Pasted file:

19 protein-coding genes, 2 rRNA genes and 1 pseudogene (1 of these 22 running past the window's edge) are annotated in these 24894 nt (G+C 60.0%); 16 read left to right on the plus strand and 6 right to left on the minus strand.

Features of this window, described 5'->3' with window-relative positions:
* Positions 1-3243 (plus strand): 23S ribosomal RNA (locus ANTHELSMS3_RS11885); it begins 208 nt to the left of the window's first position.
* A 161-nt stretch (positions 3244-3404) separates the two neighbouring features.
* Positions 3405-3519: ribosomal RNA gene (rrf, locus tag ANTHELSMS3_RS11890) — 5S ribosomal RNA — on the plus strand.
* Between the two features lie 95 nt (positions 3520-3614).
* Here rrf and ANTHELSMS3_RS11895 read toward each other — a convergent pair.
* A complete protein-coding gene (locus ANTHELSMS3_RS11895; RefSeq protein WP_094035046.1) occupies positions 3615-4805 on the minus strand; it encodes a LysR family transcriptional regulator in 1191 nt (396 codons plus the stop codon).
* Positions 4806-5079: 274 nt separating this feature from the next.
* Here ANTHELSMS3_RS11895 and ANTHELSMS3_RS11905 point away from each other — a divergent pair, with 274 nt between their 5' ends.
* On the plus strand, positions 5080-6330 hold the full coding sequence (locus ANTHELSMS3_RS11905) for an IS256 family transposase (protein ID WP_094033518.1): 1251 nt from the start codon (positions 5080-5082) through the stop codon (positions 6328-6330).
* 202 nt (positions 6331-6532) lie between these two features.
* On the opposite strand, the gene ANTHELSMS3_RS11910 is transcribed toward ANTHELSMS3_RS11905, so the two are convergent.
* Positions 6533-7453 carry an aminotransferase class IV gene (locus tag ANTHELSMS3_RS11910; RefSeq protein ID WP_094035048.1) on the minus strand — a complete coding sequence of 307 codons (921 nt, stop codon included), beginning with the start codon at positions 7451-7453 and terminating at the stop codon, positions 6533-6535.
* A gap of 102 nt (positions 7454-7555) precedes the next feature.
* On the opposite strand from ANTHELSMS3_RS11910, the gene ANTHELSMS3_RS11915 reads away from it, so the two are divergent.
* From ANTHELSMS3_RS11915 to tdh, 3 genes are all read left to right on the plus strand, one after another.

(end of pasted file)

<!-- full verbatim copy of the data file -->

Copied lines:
19 protein-coding genes, 2 rRNA genes and 1 pseudogene (1 of these 22 running past the window's edge) are annotated in these 24894 nt (G+C 60.0%); 16 read left to right on the plus strand and 6 right to left on the minus strand.

Features of this window, described 5'->3' with window-relative positions:
* Positions 1-3243 (plus strand): 23S ribosomal RNA (locus ANTHELSMS3_RS11885); it begins 208 nt to the left of the window's first position.
* A 161-nt stretch (positions 3244-3404) separates the two neighbouring features.
* Positions 3405-3519: ribosomal RNA gene (rrf, locus tag ANTHELSMS3_RS11890) — 5S ribosomal RNA — on the plus strand.
* Between the two features lie 95 nt (positions 3520-3614).
* Here rrf and ANTHELSMS3_RS11895 read toward each other — a convergent pair.
* A complete protein-coding gene (locus ANTHELSMS3_RS11895; RefSeq protein WP_094035046.1) occupies positions 3615-4805 on the minus strand; it encodes a LysR family transcriptional regulator in 1191 nt (396 codons plus the stop codon).
* Positions 4806-5079: 274 nt separating this feature from the next.
* Here ANTHELSMS3_RS11895 and ANTHELSMS3_RS11905 point away from each other — a divergent pair, with 274 nt between their 5' ends.
* On the plus strand, positions 5080-6330 hold the full coding sequence (locus ANTHELSMS3_RS11905) for an IS256 family transposase (protein ID WP_094033518.1): 1251 nt from the start codon (positions 5080-5082) through the stop codon (positions 6328-6330).
* 202 nt (positions 6331-6532) lie between these two features.
* On the opposite strand, the gene ANTHELSMS3_RS11910 is transcribed toward ANTHELSMS3_RS11905, so the two are convergent.
* Positions 6533-7453 carry an aminotransferase class IV gene (locus tag ANTHELSMS3_RS11910; RefSeq protein ID WP_094035048.1) on the minus strand — a complete coding sequence of 307 codons (921 nt, stop codon included), beginning with the start codon at positions 7451-7453 and terminating at the stop codon, positions 6533-6535.
* A gap of 102 nt (positions 7454-7555) precedes the next feature.
* On the opposite strand from ANTHELSMS3_RS11910, the gene ANTHELSMS3_RS11915 reads away from it, so the two are divergent.
* From ANTHELSMS3_RS11915 to tdh, 3 genes are all read left to right on the plus strand, one after another.